Ok…so, have you ever gone into a big box hardware store looking for furniture feet or legs? Just to find out that they are way out of your budget (In my world, any amount of money is out of my budget! lol) at approximately ten dollars a piece, for just furniture feet? Don’t even get me started on table legs!! Its more than I want to spend on a piece of furniture that I just rescued off the side of the road or was given so that it didn’t go into the local landfill.
The point is to find a way to remake furniture and do so with the idea in mind that it shouldn’t cost a fortune!! I aim this blog at people who are young and just starting out, or are just plain frugal!! And in my world…re doing a piece of furniture for a 100 dollars is not frugal! I am not saying that doing things on the cheap is always easy…but it is doable! I also think that if you are going to spend money, it should be well thought out and in the right places.
Take this desk/hutch for example. My son and his wife gave me this piece of furniture when they moved into a bigger space. They have made two additions to their amazing little family, and are in the process of “reworking” their spaces. (that would be that expand, retract, rethink thing that happens when you move!) The hutch and desk together were more than I wanted to attempt…so I separated them.
Now I will go there and say, she doesn’t look like much. I added the bottom shelf, and the feet. the bottom shelf is pallet wood, sanded, tacked and screwed into the bottom. The feet…yes, lets talk about the feet! Those are the finial tops for post! You can find these in the fence and deck lumber area of you local big box hardware store. (I got these at Lowe’s)…for approximately $3.40 plus tax each.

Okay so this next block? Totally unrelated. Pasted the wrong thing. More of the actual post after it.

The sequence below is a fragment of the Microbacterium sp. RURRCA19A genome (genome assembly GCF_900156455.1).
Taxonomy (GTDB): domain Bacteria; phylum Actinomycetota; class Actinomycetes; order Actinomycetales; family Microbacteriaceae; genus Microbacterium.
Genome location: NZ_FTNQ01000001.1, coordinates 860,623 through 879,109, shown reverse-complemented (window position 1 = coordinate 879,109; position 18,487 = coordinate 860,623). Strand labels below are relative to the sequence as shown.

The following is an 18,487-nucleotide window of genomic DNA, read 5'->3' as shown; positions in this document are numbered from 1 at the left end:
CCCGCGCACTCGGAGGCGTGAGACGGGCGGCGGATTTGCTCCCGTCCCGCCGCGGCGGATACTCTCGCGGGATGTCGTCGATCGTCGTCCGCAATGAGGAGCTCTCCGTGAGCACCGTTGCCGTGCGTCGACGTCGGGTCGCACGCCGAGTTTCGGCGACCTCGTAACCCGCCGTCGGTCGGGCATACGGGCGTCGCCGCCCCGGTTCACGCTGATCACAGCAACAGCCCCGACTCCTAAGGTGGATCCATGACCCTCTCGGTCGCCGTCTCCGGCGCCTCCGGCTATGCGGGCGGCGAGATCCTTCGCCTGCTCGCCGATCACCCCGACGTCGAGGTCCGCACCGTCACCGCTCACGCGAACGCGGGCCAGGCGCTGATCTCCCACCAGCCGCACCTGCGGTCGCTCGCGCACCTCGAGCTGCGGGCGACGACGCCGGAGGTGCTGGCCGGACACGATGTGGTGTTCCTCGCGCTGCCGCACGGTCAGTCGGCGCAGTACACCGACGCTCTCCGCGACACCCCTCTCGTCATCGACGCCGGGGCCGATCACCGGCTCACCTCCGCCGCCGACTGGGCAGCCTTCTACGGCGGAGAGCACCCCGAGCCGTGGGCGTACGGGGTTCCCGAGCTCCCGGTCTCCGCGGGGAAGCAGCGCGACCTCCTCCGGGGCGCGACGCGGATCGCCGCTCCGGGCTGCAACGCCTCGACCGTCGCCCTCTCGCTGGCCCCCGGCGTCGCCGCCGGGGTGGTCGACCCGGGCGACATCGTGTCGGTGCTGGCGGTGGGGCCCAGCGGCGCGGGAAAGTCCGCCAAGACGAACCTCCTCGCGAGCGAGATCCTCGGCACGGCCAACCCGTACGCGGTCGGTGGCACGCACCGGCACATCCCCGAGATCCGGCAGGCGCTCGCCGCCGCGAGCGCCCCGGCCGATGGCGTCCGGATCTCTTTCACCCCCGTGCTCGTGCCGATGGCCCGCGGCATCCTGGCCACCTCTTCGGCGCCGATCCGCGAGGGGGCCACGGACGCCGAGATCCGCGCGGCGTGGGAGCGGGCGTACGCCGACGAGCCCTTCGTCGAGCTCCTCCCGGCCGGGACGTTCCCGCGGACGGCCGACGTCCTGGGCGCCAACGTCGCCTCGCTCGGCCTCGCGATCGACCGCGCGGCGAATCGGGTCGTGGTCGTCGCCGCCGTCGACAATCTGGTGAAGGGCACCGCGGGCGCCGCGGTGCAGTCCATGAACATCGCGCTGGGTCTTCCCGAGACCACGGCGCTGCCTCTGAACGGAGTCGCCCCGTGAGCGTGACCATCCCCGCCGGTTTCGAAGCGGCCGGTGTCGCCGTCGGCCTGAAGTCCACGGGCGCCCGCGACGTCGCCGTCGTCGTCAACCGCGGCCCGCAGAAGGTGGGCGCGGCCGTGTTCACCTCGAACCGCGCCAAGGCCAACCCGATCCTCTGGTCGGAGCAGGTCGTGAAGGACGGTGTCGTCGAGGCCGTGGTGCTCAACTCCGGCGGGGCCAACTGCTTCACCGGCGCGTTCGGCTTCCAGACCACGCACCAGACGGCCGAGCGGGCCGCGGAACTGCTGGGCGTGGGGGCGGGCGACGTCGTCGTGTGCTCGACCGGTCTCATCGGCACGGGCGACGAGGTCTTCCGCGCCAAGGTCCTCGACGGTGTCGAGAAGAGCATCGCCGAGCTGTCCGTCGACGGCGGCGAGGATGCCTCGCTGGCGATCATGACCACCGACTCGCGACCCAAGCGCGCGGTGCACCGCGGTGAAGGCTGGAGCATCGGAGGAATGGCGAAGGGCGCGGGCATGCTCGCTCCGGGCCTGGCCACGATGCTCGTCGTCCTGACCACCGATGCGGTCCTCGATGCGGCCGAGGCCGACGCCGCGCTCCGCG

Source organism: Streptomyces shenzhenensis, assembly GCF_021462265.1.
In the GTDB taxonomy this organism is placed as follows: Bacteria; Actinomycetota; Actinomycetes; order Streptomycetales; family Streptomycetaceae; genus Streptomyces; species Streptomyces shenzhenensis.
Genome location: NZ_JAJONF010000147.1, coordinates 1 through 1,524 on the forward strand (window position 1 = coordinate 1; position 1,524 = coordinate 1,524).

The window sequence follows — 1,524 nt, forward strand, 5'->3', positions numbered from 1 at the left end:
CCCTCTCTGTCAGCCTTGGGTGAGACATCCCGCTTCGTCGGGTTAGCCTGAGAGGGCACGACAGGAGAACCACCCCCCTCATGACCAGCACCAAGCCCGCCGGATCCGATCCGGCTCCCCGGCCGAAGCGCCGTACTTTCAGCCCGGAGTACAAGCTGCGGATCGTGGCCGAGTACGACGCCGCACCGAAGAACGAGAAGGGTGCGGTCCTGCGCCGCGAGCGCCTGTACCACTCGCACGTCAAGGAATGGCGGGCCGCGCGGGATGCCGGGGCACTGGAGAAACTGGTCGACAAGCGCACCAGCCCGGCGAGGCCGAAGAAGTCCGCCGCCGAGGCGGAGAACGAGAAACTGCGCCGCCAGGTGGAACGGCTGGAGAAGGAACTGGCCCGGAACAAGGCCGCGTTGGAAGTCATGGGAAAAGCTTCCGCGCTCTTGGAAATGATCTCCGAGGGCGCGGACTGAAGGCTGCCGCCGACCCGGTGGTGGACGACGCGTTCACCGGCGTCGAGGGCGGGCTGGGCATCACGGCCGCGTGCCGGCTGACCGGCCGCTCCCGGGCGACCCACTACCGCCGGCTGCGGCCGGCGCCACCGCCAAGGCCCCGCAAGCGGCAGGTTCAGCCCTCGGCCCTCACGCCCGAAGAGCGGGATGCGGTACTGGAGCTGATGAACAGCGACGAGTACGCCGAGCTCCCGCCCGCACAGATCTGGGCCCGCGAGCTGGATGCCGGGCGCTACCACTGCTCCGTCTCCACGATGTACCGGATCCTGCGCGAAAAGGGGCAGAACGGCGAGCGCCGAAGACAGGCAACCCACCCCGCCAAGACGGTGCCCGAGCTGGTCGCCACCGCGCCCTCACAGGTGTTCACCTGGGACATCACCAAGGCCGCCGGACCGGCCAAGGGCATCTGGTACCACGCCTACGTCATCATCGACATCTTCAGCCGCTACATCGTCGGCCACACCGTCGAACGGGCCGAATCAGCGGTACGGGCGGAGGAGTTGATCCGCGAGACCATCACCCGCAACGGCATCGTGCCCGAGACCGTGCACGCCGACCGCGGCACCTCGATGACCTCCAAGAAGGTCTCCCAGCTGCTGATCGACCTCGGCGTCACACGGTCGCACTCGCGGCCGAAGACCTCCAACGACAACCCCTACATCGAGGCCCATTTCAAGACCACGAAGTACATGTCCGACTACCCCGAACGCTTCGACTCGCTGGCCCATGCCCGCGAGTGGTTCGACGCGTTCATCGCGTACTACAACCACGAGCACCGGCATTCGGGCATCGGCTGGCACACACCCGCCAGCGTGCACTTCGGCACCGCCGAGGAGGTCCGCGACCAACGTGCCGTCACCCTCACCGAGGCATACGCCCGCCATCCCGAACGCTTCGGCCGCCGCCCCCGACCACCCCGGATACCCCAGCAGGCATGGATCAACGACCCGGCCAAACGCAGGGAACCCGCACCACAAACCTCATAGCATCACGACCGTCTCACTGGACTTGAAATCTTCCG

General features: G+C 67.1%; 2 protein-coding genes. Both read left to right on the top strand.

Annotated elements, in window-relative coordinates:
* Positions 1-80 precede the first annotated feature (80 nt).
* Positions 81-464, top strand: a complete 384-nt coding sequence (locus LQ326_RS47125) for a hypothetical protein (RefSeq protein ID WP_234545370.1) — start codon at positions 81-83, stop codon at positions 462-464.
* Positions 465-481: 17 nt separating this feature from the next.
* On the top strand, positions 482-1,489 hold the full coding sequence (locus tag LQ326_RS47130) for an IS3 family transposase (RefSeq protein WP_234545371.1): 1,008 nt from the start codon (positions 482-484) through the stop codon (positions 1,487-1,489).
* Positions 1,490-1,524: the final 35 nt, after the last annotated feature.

When I started working on this piece I really did not like how it was going. It seemed top-heavy (which it is) and bulky (which it is). I did not like the frame piece that I added to the bottom (so that I could add legs) showing. So I just knew that trimming the bottom out was in my future. Off to the hardware store I went!!
I added the trim pieces at the bottom, and I did a crappy job! My miter saw quit working and I no longer have a miter box….so I just squared them up and nailed them on!!! I am still not happy with that but I figured I will change it later, once the saw is replaced or working again. I also shimed up the front feet to make the entire piece lean back a little. This is an easy “ish” thing to do. I simply took a paint stir stick and cut two pieces of it, and drilled holes to fit over the screw in the foot, and screwed them back in. It helped a lot and made the piece more stable.
Once I had that done, I used a de glosser or liquid sander to take the shine off of the piece. It is my personal opinion that you can paint anything, you just have got to know how!! When it comes to anything with a plastic type laminate and/or particle board or fiber board USE A DE GLOSSER!! Do not attempt to sand it with sandpaper! I have done this and what I got was scratched up plastic or shredded fiber board…do what works for you, this is just my experience.